Mass Study Notes for Sunday 11-2-2014

Welcome back to the Sunday Mass notes for 11-2-2014. This week we open with the second reading from Saint Paul’s Letter to the Romans where we learn about the hope given to us through Jesus Christ. Then we conclude with the Gospel lesson from Saint John in which we learn how those that hold saving faith in the Lord Jesus can never be separated from His love.

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The first reading is from the Apocryphal Book of Wisdom. If you desire, you can study that by following the links to the readings at the end of this study.  The second reading is from the fifth chapter of Saint Paul’s Letter to the Romans. The big idea of this chapter is that although death came through Adam’s sin, life and hope came through Jesus Christ. Chapter 5 opens with the adverb “therefore,” a word that means a logical consequence. When we see this word, we need to ask, “What is it “therefore”? In this case, the word provides a link to the previous chapter. Paul explained in detail in chapter 4 how Abraham was justified by his faith and not by his works. Paul cautioned the Romans that anyone who thought that they would be justified before God because of their works was incorrect. Works flow out of a believer who has been justified by faith. Paul said, “Now to the one who works, his wage is not credited as a favor, but as what is due. But to the one who does not work, but believes in Him who justifies the ungodly, his faith is credited as righteousness” (Romans 4:4-5). Though Abraham’s works were mighty, they were not the reason that he was justified before God (Romans 4:2). Justification is a theological concept meaning that God forgave his sin as if he had never sinned at all. Paul quoted from the Old Testament Book of Genesis and said, “ABRAHAM BELIEVED GOD, AND IT WAS CREDITED TO HIM AS RIGHTEOUSNESS” (Romans 4:3). God imputed His righteousness to Abraham because of his faith in God’s promises (Romans 4:22). This promise extends to all who trust in the Lord Jesus. Paul continued, “Now not for his sake only was it written that it was credited to him, but for our sake also, to whom it will be credited, as those who believe in Him who raised Jesus our Lord from the dead”( Romans 4:23-24). Paul reemphasized this in his letter to the Ephesians saying, “8 For by grace you have been saved through faith; and that not of yourselves, it is the gift of God; 9 not as a result of works, so that no one may boast. 10 For we are His workmanship, created in Christ Jesus for good works, which God prepared beforehand so that we would walk in them” (Ephesians 2:8-10).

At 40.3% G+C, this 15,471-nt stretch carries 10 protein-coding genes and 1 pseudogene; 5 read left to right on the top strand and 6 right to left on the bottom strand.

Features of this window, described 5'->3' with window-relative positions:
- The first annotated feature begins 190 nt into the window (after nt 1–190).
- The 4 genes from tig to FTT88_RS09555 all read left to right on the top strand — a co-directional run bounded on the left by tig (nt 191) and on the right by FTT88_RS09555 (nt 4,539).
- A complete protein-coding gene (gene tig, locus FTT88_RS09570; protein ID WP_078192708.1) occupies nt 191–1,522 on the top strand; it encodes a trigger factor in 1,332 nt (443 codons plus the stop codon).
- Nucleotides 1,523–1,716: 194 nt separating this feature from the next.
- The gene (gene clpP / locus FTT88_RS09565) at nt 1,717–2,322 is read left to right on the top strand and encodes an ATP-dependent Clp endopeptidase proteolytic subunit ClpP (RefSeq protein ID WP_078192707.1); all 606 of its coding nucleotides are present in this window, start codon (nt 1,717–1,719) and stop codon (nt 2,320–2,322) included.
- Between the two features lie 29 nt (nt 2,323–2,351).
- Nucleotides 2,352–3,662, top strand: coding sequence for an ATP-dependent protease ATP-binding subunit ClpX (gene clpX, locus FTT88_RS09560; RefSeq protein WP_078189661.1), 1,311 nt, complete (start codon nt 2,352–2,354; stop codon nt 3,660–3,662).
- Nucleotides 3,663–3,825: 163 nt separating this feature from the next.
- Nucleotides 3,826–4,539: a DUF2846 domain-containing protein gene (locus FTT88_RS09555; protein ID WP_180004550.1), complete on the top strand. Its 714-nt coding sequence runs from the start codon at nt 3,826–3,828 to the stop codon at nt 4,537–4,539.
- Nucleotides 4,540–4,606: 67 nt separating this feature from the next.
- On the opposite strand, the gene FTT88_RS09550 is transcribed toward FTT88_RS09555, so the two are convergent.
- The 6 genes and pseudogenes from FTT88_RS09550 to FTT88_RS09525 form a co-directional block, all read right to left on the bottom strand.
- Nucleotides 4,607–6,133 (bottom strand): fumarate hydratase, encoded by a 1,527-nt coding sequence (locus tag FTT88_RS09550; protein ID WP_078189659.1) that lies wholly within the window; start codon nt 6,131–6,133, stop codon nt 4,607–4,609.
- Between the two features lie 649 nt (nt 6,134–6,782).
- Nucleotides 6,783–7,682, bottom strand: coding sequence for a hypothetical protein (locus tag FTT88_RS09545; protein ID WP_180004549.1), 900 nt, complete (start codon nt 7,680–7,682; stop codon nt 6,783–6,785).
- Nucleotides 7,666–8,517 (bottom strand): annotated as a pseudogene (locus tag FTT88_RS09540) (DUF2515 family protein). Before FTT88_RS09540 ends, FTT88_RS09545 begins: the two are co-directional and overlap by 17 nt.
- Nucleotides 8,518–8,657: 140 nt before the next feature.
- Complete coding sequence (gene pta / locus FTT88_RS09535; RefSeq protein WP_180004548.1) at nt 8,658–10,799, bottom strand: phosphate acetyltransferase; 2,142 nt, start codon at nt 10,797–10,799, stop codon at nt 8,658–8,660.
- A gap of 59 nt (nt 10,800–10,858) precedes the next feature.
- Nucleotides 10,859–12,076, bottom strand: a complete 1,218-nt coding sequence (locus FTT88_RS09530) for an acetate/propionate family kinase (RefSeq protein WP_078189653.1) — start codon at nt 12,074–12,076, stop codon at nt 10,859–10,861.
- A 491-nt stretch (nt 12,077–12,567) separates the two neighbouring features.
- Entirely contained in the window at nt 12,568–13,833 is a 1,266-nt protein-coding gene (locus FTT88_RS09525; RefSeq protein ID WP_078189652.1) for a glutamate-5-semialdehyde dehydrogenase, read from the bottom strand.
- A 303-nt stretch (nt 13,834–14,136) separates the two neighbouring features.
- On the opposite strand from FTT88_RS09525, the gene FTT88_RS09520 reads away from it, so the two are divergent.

The verses before today’s reading provide more important contextual information. Can you imagine going to Mass and hearing the readings without understanding the context ever again? This section, beginning with the “therefore” we just discussed, introduces the concept of hope that will be important during the reading we look at later. Merriam Webster defines hope as, “to cherish a desire with anticipation, as in ‘hopes for a promotion.’” Read the introductory verses of chapter 5 and discover how hope comes about in the life of a believer.

1 Therefore, having been justified by faith, we have peace with God through our Lord Jesus Christ, 2 through whom also we have obtained our introduction by faith into this grace in which we stand; and we exult in hope of the glory of God. 3 And not only this, but we also exult in our tribulations, knowing that tribulation brings about perseverance; 4 and perseverance, proven character; and proven character, hope; (Romans 5:1-4)

We know that as Christians we are justified before God, meaning that we stand before Him with our sins forgiven “just as if we have never sinned” (v. 1). God has put our sins as far as east is from west and remembers them no more (Psalm 103:12). We stand in our belief through God’s grace (v. 2a) and “exalt in hope of the glory of God” (v. 2b). We don’t relish any other hope, but that of both seeing in the future and experiencing in the present the active work of the glory of God in our lives. This is how we can persevere through tribulation (v. 3), which then brings about “proven character” (v. 4a), which finally leads to hope (v. 4b). In summary, we first exalt in hope of the glory of God, God allows tribulation to give us perseverance that leads to proven character and finally hope for our own souls.

Therefore, with all of these things in mind on how a believer is counted worthy before the eyes of God on judgment day, let us proceed to the reading.